### Materials

#### Pre-/Post-Diary Questionnaire

Demographics. Participants reported their gender, age, ethnicity, education level, employment status, relationship status, who they lived with, and where in the UK they lived.

Wellbeing. To establish a baseline of participants’ wellbeing, participants answered validated wellbeing measures in the pre- and post-diary questionnaires, including symptoms of depression (PHQ-9; Kroenke et al., 2001), anxiety (GAD-7; Spitzer et al., 2006), and stress (PSS-4; Cohen et al., 1983) in the past week, as well as their global life satisfaction (SWLS; Diener et al., 1985).

#### Daily Questionnaire

Social Interactions. We asked participants to estimate the time they had spent on various forms of social interactions (face-to-face within their household and outside their household, video calls [e.g., FaceTime, Skype, Zoom], phone calls, and digital written communication [e.g., emails, text messages]) that day in 15-minute increments from 0 to 5+ hours. For each mode of interaction, participants reported how long they had spent interacting with different categories of interaction partners (e.g., family, friends, colleagues). We used the overall amount of time that participants indicated per channel of interaction (summed across all types of interaction partners) as predictors for subsequent analyses investigating the effects of mode of communication (Hypotheses 1-3). We additionally examined the effects of different interaction partners in exploratory follow-up analyses.

Social Media Use. We also asked participants to estimate the time they had spent using social media actively (e.g., liking, up-/downvoting, sharing, commenting, posting) and using social media passively (e.g., scrolling/browsing social media feeds/pages, reading/watching content) in half-hour increments from 0 to 10+ hours (adapted from past research, Escobar-Viera et al., 2018; Smeets et al., 2019).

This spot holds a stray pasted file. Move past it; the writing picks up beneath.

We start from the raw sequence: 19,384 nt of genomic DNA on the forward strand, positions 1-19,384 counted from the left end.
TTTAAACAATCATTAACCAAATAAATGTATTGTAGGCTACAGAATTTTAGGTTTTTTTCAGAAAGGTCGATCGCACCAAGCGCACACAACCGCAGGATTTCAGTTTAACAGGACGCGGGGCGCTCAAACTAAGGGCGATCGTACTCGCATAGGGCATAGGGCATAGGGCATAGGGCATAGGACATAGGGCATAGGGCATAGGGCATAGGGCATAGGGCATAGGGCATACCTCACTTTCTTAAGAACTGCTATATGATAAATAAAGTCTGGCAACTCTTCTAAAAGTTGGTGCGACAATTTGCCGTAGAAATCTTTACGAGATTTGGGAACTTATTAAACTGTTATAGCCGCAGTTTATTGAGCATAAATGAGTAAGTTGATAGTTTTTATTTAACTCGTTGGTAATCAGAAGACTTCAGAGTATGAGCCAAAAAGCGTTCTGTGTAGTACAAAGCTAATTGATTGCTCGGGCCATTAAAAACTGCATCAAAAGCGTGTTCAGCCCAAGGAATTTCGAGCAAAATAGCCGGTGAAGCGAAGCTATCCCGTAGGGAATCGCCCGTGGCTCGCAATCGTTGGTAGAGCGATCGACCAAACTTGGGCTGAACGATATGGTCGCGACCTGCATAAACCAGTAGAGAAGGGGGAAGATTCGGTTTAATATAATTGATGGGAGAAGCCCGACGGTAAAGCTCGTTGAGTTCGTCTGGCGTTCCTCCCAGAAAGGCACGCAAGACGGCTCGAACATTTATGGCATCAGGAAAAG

Daily Wellbeing. We measured several different facets of wellbeing by adapting or shortening existing questionnaires to minimise participant burden in the daily questionnaires, adapted from past research (Block & Kremen, 1996; Cheung & Lucas, 2014; Kass et al., 1991; Ryff, 1989), see Supplementary Materials “Daily Wellbeing Items” section for details. We measured eudemonic wellbeing (i.e., flourishing) and resilience with two items each, and life satisfaction, physical health, mental health, stress, depression, and tiredness with one item each. We used the mean-score of these items as the wellbeing outcome for all analyses (see Supplementary Materials “Daily Wellbeing Items” section for details).